|EP0548830A1||Dec 18, 1992||Jun 30, 1993||Texas Instruments Incorporated||Spectrometer with spatial light modulator|
|EP0647838A1||Sep 27, 1994||Apr 12, 1995||Unicam Limited||Spectrophotometer|
|WO2000031577A1||Jul 15, 1999||Jun 2, 2000||Amos William Bradshaw||Scanning confocal optical microscope system|
|WO2001009592A1||Jul 28, 2000||Feb 8, 2001||California Inst Of Techn||System and method for monitoring cellular activity|
|1||*English Abstract of DE 198 01 139.|
|2||*English Abstract of DE 198 29 944.|
|3||Article: "Resolution of multiple green fluorescent protein color variants and dyes using two-photon microscopy and imaging spectroscopy" Journal of Biomedical Optics Jul. 2001 vol. 6. No. 3 pp. 311-318.|
|4||English Abstract of DE 100 38 049 A1.|
|5||English Abstract of DE 199 15 137 A1.|
|6||English Abstract of DE 296 24 210 U1.|
|7||English Abstract of DE 34 32 252 A1.|
|Citing Patent||Filing date||Publication date||Applicant||Title|
|US7526143 *||Apr 26, 2006||Apr 28, 2009||Hitachi High-Technologies Corporation||Imaging method|
|US7593158||Jan 12, 2006||Sep 22, 2009||Carl Zeiss Micro Imaging Gmbh||Method and apparatus for the examination of specimens|
|US7679745||Nov 21, 2006||Mar 16, 2010||Neptec Optical Solutions||Time-resolved fluorescence spectrometer for multiple-species analysis|
|US7724365||Dec 1, 2008||May 25, 2010||Nikon Corporation||Spectral observation method and spectral observation system|
|US7881558||Apr 8, 2009||Feb 1, 2011||Hitachi High-Technologies Corporation||Scanning microscope|
|US8405827||Mar 26, 2013||Ricardo Claps||Time-resolved spectroscopy system and methods for multiple-species analysis in fluorescence and cavity-ringdown applications|
|US8729502||Oct 21, 2011||May 20, 2014||The Research Foundation For The State University Of New York||Simultaneous, single-detector fluorescence detection of multiple analytes with frequency-specific lock-in detection|
|US20050064427 *||Dec 14, 2002||Mar 24, 2005||Martin Gluch||Method and/or system for identifying fluorescent, luminescent and/or absorbing substances on and/or in sample carriers|
|US20060243905 *||Apr 26, 2006||Nov 2, 2006||Hitachi High-Technologies Corporation||Imaging method|
|US20070133086 *||Jan 12, 2006||Jun 14, 2007||Stefan Wilhelm||Method and apparatus for the examination of probes|
|US20080117418 *||Nov 21, 2006||May 22, 2008||Neptec Optical Solutions, Inc.||Time-resolved fluorescence spectrometer for multiple-species analysis|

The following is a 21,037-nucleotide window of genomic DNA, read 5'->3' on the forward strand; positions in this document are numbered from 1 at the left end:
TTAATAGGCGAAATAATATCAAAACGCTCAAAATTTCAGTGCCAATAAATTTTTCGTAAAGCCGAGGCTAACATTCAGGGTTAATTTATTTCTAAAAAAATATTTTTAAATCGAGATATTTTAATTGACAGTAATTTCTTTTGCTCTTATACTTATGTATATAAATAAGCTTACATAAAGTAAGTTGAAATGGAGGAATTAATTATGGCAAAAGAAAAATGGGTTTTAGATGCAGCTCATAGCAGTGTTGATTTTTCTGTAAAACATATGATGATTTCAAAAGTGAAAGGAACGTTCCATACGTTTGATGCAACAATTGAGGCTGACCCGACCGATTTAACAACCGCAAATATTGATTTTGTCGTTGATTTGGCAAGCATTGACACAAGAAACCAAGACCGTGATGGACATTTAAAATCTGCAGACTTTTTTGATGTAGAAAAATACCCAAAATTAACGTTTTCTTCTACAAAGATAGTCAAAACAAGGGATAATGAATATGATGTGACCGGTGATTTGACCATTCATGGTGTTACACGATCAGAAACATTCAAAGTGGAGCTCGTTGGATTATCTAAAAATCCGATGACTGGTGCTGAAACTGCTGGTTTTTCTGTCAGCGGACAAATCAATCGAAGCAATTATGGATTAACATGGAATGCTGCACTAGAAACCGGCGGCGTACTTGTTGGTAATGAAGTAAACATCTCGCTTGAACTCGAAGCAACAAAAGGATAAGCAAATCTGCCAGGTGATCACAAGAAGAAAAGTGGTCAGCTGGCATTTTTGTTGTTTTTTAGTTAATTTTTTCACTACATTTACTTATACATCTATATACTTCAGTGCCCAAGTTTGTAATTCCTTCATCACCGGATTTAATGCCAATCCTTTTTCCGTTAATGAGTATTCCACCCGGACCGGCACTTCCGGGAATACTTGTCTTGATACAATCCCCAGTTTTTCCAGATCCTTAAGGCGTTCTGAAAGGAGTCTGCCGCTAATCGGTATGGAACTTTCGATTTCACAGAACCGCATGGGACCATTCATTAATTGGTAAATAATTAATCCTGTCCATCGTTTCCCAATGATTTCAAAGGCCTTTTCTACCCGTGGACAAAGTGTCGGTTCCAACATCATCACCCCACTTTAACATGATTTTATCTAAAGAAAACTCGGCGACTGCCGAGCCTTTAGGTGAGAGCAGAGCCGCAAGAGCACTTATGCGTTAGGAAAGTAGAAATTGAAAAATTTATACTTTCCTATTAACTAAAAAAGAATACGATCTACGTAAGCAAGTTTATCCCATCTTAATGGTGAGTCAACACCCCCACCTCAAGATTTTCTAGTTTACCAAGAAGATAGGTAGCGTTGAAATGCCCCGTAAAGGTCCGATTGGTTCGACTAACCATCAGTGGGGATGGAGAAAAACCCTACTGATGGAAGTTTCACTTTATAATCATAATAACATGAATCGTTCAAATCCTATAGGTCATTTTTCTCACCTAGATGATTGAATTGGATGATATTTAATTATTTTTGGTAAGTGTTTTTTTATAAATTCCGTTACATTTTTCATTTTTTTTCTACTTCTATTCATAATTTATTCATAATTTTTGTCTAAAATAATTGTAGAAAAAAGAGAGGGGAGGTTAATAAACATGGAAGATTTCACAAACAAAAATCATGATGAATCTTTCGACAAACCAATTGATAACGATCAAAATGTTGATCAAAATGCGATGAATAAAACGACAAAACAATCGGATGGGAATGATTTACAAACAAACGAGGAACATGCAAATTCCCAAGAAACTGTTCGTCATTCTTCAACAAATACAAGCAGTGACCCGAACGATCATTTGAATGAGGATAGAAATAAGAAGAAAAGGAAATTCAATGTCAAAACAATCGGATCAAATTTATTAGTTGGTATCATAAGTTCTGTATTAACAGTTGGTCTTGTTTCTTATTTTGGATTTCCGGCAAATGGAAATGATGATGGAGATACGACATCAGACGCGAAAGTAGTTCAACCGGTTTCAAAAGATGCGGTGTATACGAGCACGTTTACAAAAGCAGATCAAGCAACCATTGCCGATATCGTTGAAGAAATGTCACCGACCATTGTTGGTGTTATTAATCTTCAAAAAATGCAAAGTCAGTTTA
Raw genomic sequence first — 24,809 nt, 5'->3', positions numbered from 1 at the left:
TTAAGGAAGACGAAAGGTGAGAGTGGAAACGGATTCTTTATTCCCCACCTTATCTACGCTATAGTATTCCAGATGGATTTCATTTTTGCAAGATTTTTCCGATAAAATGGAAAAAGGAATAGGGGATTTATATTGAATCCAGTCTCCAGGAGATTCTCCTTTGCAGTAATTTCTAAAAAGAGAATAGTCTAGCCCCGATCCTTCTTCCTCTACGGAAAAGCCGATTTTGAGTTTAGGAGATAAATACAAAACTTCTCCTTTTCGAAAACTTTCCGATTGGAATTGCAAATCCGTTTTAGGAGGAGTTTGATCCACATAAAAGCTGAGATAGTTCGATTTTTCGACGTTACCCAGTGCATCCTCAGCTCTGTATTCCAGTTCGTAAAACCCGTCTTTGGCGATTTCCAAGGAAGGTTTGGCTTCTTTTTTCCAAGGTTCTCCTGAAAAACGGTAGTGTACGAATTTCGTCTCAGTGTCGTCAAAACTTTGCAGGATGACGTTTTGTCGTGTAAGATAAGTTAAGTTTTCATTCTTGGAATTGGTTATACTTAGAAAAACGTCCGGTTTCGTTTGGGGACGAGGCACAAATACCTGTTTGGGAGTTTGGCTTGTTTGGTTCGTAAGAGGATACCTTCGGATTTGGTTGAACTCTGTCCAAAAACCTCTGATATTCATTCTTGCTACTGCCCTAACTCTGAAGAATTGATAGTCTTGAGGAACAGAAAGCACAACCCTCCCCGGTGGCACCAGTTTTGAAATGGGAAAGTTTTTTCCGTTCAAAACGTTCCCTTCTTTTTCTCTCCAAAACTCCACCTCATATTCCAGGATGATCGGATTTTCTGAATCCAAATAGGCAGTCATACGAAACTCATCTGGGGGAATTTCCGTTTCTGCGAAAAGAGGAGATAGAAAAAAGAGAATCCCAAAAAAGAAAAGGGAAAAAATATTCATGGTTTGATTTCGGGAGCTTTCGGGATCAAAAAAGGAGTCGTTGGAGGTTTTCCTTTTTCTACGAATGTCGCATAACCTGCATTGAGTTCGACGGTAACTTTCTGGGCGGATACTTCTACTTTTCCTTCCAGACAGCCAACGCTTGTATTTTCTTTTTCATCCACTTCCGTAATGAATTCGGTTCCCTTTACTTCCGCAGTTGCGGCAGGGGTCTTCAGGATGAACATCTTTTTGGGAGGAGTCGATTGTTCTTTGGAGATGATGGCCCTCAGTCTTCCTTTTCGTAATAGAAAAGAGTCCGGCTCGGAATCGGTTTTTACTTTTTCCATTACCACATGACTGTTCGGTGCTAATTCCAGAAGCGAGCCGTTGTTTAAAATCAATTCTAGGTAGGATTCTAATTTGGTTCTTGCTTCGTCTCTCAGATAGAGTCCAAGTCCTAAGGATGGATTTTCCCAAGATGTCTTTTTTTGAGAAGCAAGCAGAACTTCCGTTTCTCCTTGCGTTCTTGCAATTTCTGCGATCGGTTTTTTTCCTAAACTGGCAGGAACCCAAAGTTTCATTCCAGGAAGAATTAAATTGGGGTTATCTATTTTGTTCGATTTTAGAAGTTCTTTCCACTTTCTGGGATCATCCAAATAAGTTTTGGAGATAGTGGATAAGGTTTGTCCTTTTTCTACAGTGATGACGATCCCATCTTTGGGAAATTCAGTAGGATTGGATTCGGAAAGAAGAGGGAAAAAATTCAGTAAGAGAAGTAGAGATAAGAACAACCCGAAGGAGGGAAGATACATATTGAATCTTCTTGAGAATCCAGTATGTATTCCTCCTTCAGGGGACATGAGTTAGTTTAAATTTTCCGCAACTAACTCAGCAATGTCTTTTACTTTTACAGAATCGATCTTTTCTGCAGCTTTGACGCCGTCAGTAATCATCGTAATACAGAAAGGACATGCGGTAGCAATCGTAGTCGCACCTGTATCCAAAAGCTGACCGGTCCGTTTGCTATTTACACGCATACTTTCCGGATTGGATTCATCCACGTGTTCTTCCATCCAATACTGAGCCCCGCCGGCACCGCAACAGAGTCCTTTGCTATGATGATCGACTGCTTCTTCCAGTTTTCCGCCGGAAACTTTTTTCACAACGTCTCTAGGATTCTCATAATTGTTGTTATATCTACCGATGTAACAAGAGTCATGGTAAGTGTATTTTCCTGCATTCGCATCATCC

|US20090103801 *||May 18, 2006||Apr 23, 2009||Olympus Soft Imaging Solutions Gmbh||Separation of Spectrally Overlaid or Color-Overlaid Image Contributions in a Multicolor Image, Especially Transmission Microscopic Multicolor Image|
|US20140117217 *||Sep 23, 2013||May 1, 2014||The Research Foundation Of State University Of New York||Single photon spectrometer|
|US20140186966 *||Sep 23, 2013||Jul 3, 2014||The Research Foundation Of State University Of New York||Single photon spectrometer|
|US20140186967 *||Sep 23, 2013||Jul 3, 2014||The Research Foundation Of State University Of New York||Single photon spectrometer|
|DE102005022880A1 *||May 18, 2005||Nov 30, 2006||Olympus Soft Imaging Solutions Gmbh||Trennung spektral oder farblich überlagerter Bildbeiträge in einem Mehrfarbbild, insbesondere in transmissionsmikroskopischen Mehrfarbbildern|
|DE102005022880B4 *||May 18, 2005||Dec 30, 2010||Olympus Soft Imaging Solutions Gmbh||Trennung spektral oder farblich überlagerter Bildbeiträge in einem Mehrfarbbild, insbesondere in transmissionsmikroskopischen Mehrfarbbildern|
|WO2008064175A2 *||Nov 19, 2007||May 29, 2008||Claps Ricardo||A time-resolved fluorescence spectrometer for multiple-species analysis|
|U.S. Classification||250/459.1, 356/326, 356/319, 250/339.02, 250/339.01, 356/317|
|International Classification||G02B21/00, G02B21/16, G01N21/64, G01Q60/18|
|Cooperative Classification||G02B21/002, G01N21/6458, G02B21/16, G01N2021/6421, G02B21/008, G02B21/0064, G02B21/0076, G01J3/4406, G01J3/2803|
|European Classification||B82Y20/00, B82Y35/00, G02B21/00M4A7M, G02B21/00M4A9, G02B21/00M4A7U, G02B21/16, G01N21/64P4C, G02B21/00M4, G01Q60/18|
|Aug 7, 2001||AS||Assignment|
|Aug 12, 2008||FPAY||Fee payment|
Year of fee payment: 4
|Aug 16, 2012||FPAY||Fee payment|
Year of fee payment: 8
|Jul 16, 2013||AS||Assignment|
Owner name: CARL ZEISS MICROSCOPY GMBH, GERMANY
Free format text: ASSIGNMENT OF ASSIGNORS INTEREST;ASSIGNOR:CARL ZEISS JENA GMBH;REEL/FRAME:030801/0205
Effective date: 20130704